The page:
There will be a proposed constitutional amendment on your November ballot. This is an opportunity for you to vote yes and make sure that every resident in Leavenworth County who is counted in the federal census is also counted in the Kansas census. Believe it or not, Article 10, Section 1 of the Kansas Constitution requires the Kansas secretary of state “To exclude nonresident military personnel stationed within the state and nonresident students attending colleges and universities within the state; and (2) to include military personnel stationed within the state who are residents of the state and students attending colleges and universities within the state who are residents of the state in the district of their permanent residence.”

This provision was passed in 1988 and required every state census since 1990 to include a process of “uncounting” college students and military personnel.

Why is the census important? The population count is used by the state to determine how many seats/votes our community has in the Kansas House and Senate as well as on the State Board of Education. It also is used to determine the amount of state funding for roads and schools and such. If Leavenworth County appears to have less population because we have people who are subtracted from our count, it impacts our share of state support, our voice in state decision-making and, therefore, our quality of life.

The Kansas Department of Commerce estimates that it costs $2,082 per year for every person not counted. So, if 1,000 military were “uncounted” in 2000, our county lost $15.4 million during the last decade.

Kansas is the only state in the nation that “adjusts” the federal census by “uncounting” college students and military personnel. In 1988, the rural areas of the state were alarmed about losing representation in the state Legislature. They wanted to count their college students at home. Also, students and military personnel tended to be concentrated in “blue” areas of the state like Lawrence, Pittsburg and Manhattan. Weakening these areas by decreasing count in the state census would decrease the state representation in areas where more Democrats might be elected.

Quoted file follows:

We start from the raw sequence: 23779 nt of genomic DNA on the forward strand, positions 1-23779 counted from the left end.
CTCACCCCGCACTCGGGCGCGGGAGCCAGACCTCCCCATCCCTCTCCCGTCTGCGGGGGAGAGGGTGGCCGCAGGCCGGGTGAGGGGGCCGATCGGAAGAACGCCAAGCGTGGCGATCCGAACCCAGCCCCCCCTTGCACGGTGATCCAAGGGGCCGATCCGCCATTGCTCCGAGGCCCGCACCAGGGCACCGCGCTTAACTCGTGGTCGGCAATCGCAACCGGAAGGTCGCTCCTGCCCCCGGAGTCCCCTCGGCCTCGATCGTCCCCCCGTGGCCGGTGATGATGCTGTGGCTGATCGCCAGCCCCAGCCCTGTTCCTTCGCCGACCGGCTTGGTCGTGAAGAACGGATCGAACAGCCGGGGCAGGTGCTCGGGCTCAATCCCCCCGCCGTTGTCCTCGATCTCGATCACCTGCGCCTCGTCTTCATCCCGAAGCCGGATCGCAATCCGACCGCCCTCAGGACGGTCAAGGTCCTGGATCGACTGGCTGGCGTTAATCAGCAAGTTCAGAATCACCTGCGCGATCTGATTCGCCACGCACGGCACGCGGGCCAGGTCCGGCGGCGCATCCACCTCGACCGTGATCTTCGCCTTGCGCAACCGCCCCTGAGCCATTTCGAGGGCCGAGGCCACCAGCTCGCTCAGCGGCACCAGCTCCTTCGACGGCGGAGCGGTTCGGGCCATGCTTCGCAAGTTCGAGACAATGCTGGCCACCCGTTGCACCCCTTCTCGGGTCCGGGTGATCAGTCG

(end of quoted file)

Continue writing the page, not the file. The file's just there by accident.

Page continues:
The Kansas Constitution goes on to require that the secretary of state “move” those military families and students back to their “home” areas. That was thought to increase the representation in suburban and rural districts where college students’ parents lived and, at the same time, completely “uncounting” the population of Fort Leavenworth, Fort Riley and McConnell Air Force Base. It is interesting that, if the idea was to eliminate all the out of state people residing in Kansas or move people to where they resided, any prisoners (like at LCF, USP, CCA and the DB) would have been “uncounted” as well. But no. While the attempt is made to exclude soldiers from the state census, every incarcerated prisoner is counted. Nobody tried to move them back to their home of record. Go figure.

The impact of the “uncount” is more than political, however. Public and private universities, colleges, community colleges, vocational schools and military officials are required to fill out forms about the residential status of all the students and military families. There is even a criminal penalty for interfering with the “adjustment” of the federal census figures. The 2010 census reduced the Kansas population count by 13,673 statewide and crowds of Kansans were moved from where they were residing. Douglas County lost nearly 11% of its population as counted by the federal census and Riley County lost 15.5% of its count.

Over the past three federal census collections, the impact of the “uncount” has been costly. The secretary of state estimates that the upcoming “uncount” after the 2020 census will cost the state of Kansas $835,000 and hundreds of hours of state workers’ time. No other state intentionally discards all of the military residents and students in this way. The state census, as required now in the Kansas Constitution, dilutes your representation in the Kansas Legislature and our share of the state fiscal support because our military neighbors and college students are not taken into account as deserving representation.

The proposed amendment passed both Kansas House and Senate with bi-partisan super majorities. It is time to end this crazy way to mess with the federal census. Our politicians all agree that it is costly and silly. It is an insult to the military service members who are living among us. Vote yes to restore our neighbors into our state census numbers. Let’s bring Kansas back into the real democracy that exists everywhere else. Vote to put our Kansas Constitution back to the way it was before 1988, counting every citizen in our community as deserving of representation in the Kansas House, Senate and State Board of Education. Leavenworth County communities deserve your support for this fix.

Marti Crow is a Leavenworth Times columnist.